I have been studying Statistics recently, using a few introductory texts.

My issue is these texts only seem to provide analysis methods that are suitable to linear relationships: Pearson r correlation coefficients etc. Additionally all the Statistical methods presented seem to be based on the normal Gaussian distribution.

My question is what tools, methods and techniques are applicable to the analysis of non-linear, non-Gaussian statistics, with the related question of what resources (particularly books/textbooks) can I use to become acquainted with these procedures?


I will list some of the models/methods so that you can more easily locate information on them (whether here, on Wikipedia and other such sources, via google, in the titles of books and articles and so on) on your own. This is not a complete list but covers a number of the more common approaches. I'll also mention some references and a few online resources at the end.

  1. simple methods for fitting curved relationships within a regression framework - e.g. polynomial regression, though trigonometric and other models may be used.

    Polynomial regression example (from here - pink is the fitted values at each $x$):
    enter image description here

    Trigonometric regression (link above): enter image description here

  2. transformation of $\mathbf{x}$ and $y$ variables may be used; one common example is the use of Box-Cox family of power transformations. Where $\mathbf{x}$ is transformed alone, this is essentially a form of the previous case. When both sides are transformed, it can deal with non-normality, heteroskedasticity and curved relationships, though balancing up all three at once can sometimes be tricky. It's often the case that making relationships more homoskedastic can improve the normality (though usually not completely). When taking the interpretation back to the original scale, care needs to be taken.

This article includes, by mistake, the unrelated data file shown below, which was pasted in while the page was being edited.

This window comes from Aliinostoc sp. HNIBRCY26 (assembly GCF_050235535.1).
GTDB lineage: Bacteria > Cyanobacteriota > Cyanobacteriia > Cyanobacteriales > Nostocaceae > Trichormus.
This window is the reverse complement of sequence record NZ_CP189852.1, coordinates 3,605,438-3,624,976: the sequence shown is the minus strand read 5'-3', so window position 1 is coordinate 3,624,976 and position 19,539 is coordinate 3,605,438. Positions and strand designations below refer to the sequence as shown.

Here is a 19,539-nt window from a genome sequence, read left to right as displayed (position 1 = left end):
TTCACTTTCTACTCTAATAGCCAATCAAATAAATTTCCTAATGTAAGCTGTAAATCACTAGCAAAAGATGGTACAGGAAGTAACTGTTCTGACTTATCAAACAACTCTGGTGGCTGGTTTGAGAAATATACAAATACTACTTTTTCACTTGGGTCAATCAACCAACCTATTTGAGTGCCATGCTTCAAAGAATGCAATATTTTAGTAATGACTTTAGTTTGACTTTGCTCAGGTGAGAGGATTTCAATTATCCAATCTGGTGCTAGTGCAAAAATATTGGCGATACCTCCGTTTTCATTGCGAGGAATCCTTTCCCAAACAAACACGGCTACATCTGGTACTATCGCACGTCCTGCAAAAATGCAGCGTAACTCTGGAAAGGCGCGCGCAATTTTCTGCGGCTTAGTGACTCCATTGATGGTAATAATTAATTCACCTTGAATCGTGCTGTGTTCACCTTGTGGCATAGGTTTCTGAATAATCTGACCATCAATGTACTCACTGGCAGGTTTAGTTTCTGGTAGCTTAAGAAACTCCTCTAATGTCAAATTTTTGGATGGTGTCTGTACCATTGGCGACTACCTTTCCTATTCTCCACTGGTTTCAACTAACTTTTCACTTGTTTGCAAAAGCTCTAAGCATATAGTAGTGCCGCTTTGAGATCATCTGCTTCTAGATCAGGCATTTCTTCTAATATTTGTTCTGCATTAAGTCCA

Here's an example of the result of transforming a relationship that's non-linear and strongly heteroskedastic to one where linear regression is more suitable (from here):
    enter image description here

  3. nonlinear regression - $y = g(\mathbf{x})+\epsilon$

    ($\mathbf{x}$ is a vector of regressors) used for a nonlinear functional relationship ($g$) with either an assumption of Gaussian errors ($\epsilon$) or simply a square-error loss function. Widely used in the physical sciences (physics, chemistry and so on), though may be found in a variety of other contexts.

    An example (from here black is data, pink is fitted model, $\text{E}(y) = \beta_0 + \beta_1 e^{-\beta_2 x}$):
    enter image description here

    A second example (from here):
    enter image description here

  4. Generalized Linear models (GLM)

    Used for both Gaussian and non-Gaussian $Y$ (within the exponential family) for functions where $g[E(Y|\mathbf{X=x})]$ is linear in $\mathbf{x}$ and the variance is a function of the mean. Very widely used.

    Example of a fit of a binomial GLM to mortality data ($E(d_x)=E_xq_x$, where $q_x = \frac{Ab^x}{1+Ab^x}$):
    enter image description here

  5. There are more general models fitted via maximum likelihood estimation, method of moments (MoM or sometimes MME) or in other ways. In general some model is specified, some loss function is minimized, or some other fitting criterion specified (as in MoM), in order to produce estimates; a variety of optimization or root-finding methods are applied.